The astragalus is the heel bone of a running animal. It’s an elegant part of the skeleton, so curved it looks carved, with four distinct sides. It fits in the palm of your hand.
The astragalus is also one of the most common archaeological artifacts, found in ancient dig sites all over the world. The bones have been uncovered in Greek temples and Mongolian villages, Egyptian tombs and Native American cave dwellings. In Breughel’s masterpiece “Children Games,” two women toss astragali in the corner of the painting. They look like they’re having fun.
Why are these small animal bones such a universal relic? The answer returns us to the peculiar shape of the astragalus. Because it has four sides, the bone can be used like dice: when thrown on a flat surface, it turns into a primitive randomizer, injecting a dose of uncertainty into the game. As the science historian Ian Hacking writes, these dice made of skeletons are so ubiquitous that “it is hard to find a place where people use no randomizers.”
Of course, we don’t throw bones anymore. Now we have more advanced sources of randomness. Just look at slot machines, those money-sucking devices that enchant people with their unpredictable rewards. Although we know the games are stacked against us, we can’t resist the allure of their intermittent reinforcements.
Or consider the smartphone. If the reward of slots is the rare jackpot, the reward of these devices is the arrival of a notification. As noted in a new paper by Nicholas Fitz and colleagues in Computers in Human Behavior, “In less than a decade, receiving a notification has become one of the most commonly occurring human experiences. They arrive bearing new information from or about a person, place, or thing: a text from your mom, news about Donald Trump, or a calendar invite for a meeting.” The ancients tossed animal bones to experience the thrill of random rewards. All we have to do is glance at these gadgets in our pockets.
There’s nothing inherently wrong with notifications. Unfortunately, their intermittent delivery (and the way they are constantly evolving to become more salient and sticky) creates a digital system that sucks up our attention, which is why the typical America spends 3 to 5 hours a day staring into small shiny screens. The end result is a permanent state of distraction, a mental life defined by its addictive interruptions.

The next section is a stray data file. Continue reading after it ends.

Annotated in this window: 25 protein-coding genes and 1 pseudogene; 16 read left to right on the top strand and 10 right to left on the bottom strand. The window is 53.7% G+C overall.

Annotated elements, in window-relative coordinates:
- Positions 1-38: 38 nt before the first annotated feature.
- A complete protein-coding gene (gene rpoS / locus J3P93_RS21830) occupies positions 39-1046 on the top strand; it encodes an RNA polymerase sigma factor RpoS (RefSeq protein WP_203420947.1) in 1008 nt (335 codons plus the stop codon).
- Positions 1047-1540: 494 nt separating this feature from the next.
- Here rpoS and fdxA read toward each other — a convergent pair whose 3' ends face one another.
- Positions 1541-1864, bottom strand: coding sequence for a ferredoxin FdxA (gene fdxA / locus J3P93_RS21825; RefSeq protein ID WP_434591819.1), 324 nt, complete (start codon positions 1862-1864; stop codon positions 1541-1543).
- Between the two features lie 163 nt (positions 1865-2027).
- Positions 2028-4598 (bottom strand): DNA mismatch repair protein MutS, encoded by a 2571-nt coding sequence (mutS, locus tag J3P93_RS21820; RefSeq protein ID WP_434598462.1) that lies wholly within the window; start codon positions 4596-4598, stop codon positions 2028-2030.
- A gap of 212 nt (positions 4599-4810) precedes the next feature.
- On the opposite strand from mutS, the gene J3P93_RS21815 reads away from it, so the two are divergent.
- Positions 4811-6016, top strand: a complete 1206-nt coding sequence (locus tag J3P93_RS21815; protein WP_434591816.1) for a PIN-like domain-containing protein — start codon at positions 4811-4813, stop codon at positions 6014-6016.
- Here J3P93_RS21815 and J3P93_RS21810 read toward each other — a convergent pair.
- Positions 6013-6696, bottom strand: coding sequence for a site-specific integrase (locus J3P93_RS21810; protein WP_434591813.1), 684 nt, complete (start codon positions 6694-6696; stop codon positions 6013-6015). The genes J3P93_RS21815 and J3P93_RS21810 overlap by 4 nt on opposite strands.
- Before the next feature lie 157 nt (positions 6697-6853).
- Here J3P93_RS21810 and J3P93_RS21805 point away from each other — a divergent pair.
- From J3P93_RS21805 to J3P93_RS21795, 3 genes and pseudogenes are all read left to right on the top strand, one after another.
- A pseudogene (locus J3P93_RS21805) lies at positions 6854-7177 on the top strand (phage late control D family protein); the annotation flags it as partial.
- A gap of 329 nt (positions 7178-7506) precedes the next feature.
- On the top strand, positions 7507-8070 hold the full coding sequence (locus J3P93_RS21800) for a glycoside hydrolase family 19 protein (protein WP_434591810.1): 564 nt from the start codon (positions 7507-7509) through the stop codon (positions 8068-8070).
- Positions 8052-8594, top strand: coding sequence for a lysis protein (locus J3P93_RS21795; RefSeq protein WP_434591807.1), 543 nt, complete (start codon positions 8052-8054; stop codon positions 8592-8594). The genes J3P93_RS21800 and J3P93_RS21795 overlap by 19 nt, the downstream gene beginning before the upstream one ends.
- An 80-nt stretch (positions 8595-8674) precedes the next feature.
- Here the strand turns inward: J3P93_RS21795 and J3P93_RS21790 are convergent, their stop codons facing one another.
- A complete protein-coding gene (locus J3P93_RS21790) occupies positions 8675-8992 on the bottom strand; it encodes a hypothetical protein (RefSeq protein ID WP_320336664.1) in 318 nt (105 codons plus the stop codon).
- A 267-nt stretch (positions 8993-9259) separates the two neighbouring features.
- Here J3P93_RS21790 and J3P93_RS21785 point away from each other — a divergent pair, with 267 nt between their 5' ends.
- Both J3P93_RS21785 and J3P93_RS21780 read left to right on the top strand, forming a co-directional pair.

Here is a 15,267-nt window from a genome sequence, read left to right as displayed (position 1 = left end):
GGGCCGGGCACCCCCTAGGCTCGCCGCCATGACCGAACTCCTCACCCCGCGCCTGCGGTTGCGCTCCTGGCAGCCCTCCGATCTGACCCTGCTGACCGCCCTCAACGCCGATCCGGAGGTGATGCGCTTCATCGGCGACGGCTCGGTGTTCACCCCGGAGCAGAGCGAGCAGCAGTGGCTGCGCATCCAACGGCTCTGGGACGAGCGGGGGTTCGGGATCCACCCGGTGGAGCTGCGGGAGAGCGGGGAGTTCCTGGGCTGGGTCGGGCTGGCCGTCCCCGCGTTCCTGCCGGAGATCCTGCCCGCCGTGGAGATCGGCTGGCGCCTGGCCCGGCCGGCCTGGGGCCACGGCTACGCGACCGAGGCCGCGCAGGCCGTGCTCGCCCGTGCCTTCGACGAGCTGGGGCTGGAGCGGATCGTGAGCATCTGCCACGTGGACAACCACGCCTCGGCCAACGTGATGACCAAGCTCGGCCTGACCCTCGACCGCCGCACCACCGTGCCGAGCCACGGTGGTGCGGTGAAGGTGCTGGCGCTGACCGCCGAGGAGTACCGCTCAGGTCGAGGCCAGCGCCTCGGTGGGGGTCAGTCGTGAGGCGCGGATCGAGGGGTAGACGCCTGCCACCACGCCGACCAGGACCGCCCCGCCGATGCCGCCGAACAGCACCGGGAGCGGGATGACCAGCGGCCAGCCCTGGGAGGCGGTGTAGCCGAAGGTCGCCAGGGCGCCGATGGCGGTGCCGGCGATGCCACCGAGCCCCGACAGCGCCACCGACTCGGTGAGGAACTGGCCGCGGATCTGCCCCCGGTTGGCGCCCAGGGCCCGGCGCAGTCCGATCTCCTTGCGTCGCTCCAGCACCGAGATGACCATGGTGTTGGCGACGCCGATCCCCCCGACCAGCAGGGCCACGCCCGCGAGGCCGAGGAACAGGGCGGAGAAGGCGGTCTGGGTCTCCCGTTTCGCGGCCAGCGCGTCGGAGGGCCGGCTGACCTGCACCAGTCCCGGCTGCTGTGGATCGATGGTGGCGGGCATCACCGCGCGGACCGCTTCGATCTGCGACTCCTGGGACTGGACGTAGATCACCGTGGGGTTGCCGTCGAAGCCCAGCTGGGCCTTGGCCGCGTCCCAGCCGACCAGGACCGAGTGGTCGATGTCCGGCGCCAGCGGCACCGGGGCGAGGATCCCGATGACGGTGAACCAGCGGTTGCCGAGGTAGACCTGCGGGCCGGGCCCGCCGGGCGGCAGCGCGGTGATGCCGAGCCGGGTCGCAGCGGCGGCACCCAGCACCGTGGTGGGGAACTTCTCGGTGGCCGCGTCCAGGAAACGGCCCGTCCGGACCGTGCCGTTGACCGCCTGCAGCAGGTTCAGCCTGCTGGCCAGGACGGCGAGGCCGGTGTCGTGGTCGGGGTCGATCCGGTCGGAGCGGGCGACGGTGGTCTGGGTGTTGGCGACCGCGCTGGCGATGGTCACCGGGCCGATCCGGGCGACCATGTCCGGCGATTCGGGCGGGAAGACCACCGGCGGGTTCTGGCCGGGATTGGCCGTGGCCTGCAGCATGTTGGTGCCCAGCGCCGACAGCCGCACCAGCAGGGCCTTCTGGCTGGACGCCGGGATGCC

Is there a better way? This urgent question is the subject of that new paper by Fitz et al. The scientists explore the potential benefits of creating smartphone notifications that are batched and predictable, arriving at regular intervals throughout the day. If our current smartphone experience is like a pocket slot machine, every random beep another reward, these batched notifications try to remove the twitchy uncertainty. We know exactly when the rewards will arrive, which will hopefully make them far less exciting.
To test the effectiveness of this setup, Fitz et al. recruited 237 smartphone users in India. Each of the users was randomly assigned to one of four conditions: 1) notifications received as usual 2) notifications batched every hour 3) notifications batched three times a day 4) or no notifications at all. The conditions were implemented using a custom-built Android app.
Which setup worked best? It wasn’t close—batching notifications into three predictable intervals led to improvements across a wide range of psychological outcomes. (Hourly batching was less effective, though it did lead people to feel less interrupted by their phones.) According to the data, those who got three batches reported less inattention, more productivity, fewer negative feelings, reduced stress and increased control over their phone. They also unlocked their phones about 40 percent less often.
Interestingly, silencing all notifications tended to backfire, boosting anxiety without any parallel benefits in focus. (People were still distracted, just by their FOMO, not their gadgets.)
This research comes with enormous practical implications. In a little over a decade, the smartphone has transformed the nature of human attention, consuming gobs of our mental bandwidth. It’s a consumption we often underestimate. According to Fitz et al., most people think they get about thirty notifications per day. The reality is far worse, with the typical subject receiving more than sixty beeps, pings and buzzes. But if you ask them how many notifications are ideal, they give an answer closer to fifteen. In other words, we desire technology with limits, a smartphone that shields us from its own appeal.
And this brings us back to the power of intermittent reinforcement. Randomness has always been entertaining. The difference now is that we’ve engineered a technology that’s simply too irresistible—software evolves far faster than our hardware—which is why we end up spending more time staring at our phones than we do parenting, exercising or eating combined.
But it doesn’t have to be this way. One day, a gadget maker will give people what they really want: a machine that doesn’t hijack the brain. Based on this paper, a core element of this future gadget will be a default notification system that delivers its interruptions in predictable batches. That text can wait; so can the update from the Times and Twitter; we don’t need to know who liked our Instagram in real time.
Sometimes, less is so much more.
Fitz, N., Kushlev, K., Jagannathan, R., Lewis, T., Paliwal, D., & Ariely, D. (2019). Batching smartphone notifications can improve well-being. Computers in Human Behavior.